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Banks’ Optimism Keeping Regulators Up at Night

Dodd-Frank and other Wall Street regulations born from the financial crisis were formed with one overarching goal: no more taxpayer bailouts. If you ask Morgan Stanley Chief Executive Officer James Gorman, regulators and big banks have done one heck of a job ensuring that reality.

With the fifth anniversary of the financial crisis around the corner, Gorman was asked about the chances of a repeat need for taxpayer bailouts. “The probability of it happening again in our lifetime is as close to zero as I could imagine,” Gorman told PBS. “The way these firms are managed, the amount of capital that they have, the amount of liquidity that they have, the changes in their business mix -- it’s dramatic.”

Yes, banks are better capitalized today than five years ago, but it’s this “all is well” belief that’s become part of the problem, according to regulators.

In its recent examination of the nation’s 18 largest banks, the Federal Reserve identified several problems, all of which fit under one umbrella: banks remain ignorant of their own weaknesses. They assess their risks too broadly, often failing to recognize their own “idiosyncratic vulnerabilities,” according to the Fed.

Some banks, when dreaming up the possibility of another crash, assume advantages over others that they believe would suffer more in an adverse economic scenario.  Several even assumed market share gains in hypothetical stress tests that were submitted to the Fed.

The fight between banks and regulators has been rather one-sided since the recession. Executives simply lost too much of their leverage and were forced to get on the same page as regulators. As banks continue to get healthier, particularly with stock prices rising, executives will have more right to dig in. Expect the fight over capital requirements to be a two-sided affair.

An Insider’s Look into Banking Interviews (eFinancialCareers)

We were given access to some insider reviews that help paint a clearer picture about what it’s like to interview at large bulge-bracket investment banks. We’ve included a snippet of the content, along with a handful of actual questions asked of candidates.

No More Hobbies (Fox Business)

J.P. Morgan is getting smaller. Chief Executive Jamie Dimon has told his inner circle to sell off all noncore assets, or what he called “hobbies.”

Nos Looming (WSJ)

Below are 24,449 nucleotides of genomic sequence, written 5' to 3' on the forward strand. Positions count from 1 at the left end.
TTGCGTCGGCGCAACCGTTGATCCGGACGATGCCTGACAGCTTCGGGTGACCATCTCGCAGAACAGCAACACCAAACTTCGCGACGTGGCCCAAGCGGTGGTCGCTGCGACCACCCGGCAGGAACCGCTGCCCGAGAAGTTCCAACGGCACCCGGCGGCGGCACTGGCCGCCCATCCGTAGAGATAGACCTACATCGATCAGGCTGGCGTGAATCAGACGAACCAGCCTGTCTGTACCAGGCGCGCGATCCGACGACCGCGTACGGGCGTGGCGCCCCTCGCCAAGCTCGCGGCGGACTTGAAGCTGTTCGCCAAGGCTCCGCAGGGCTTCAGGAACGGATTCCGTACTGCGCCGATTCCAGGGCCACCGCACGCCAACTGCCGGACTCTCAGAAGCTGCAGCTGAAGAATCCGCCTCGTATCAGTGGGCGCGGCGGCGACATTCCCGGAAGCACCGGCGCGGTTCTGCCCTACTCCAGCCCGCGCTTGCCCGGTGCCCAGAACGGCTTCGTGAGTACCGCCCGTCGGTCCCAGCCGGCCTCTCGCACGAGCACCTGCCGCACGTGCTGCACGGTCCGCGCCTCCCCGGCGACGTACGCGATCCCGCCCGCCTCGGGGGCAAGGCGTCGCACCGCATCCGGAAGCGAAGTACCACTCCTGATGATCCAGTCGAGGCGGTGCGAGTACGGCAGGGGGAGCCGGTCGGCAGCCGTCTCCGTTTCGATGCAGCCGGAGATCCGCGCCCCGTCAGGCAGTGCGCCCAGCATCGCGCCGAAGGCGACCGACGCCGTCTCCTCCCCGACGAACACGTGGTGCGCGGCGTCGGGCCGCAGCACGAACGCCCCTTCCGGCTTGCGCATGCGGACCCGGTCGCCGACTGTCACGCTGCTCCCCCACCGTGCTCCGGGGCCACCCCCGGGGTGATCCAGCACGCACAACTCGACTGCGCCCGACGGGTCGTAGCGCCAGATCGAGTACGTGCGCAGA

Three big-name Democratic senators plan to oppose the potential nomination of Larry Summers as the next Fed chief. Summers faces plenty of questions about his relationship with Wall Street and his difficult years as president of Harvard.

Four Plausible Paths (eFinancialCareers)

Star quality in the hedge fund world boils down to four explanations: shareholder activism, skilled processing of public information, insider trading and liquidity provision.

Who Was in the Room? (Financial News)

The same question gets asked after every big M&A deal: Which bankers were “in the room” when it was sealed? During the final moments of the $130 billion Vodafone/Verizon deal, Karen Cook at Goldman Sachs and Simon Warshaw at UBS were there along with a host of maybes.

Splurging (Business Insider)

Goldman Sachs Vice Chairman Mark Schwartz just dropped $14 million on what is being called the only freestanding mansion in Manhattan. It’s not a bad looking place.

Buzz Around the Office

The Not-So-Quiet Car (Dealbreaker)

A man claiming to be a member of the Chicago Board of Trade got mauled by an older gentleman on a Chicago train for talking on his cell phone while in the quiet car. Threatening to cut someone in half when you are half their size is rather bold. Some language in the video is NSFW.

List of the Day: Networking Tips

While networking isn’t a science, following these key tips can deliver real results.

  1. Be yourself, not a caricature of what you think they want you to be. Open up and let them in.
  2. Start by asking questions about them.
  3. Offer to be their resource.

(Source: The Daily Muse)

AUTHORBeecher Tuttle US Editor

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The essential daily roundup of news and analysis read by everyone from senior bankers and traders to new recruits.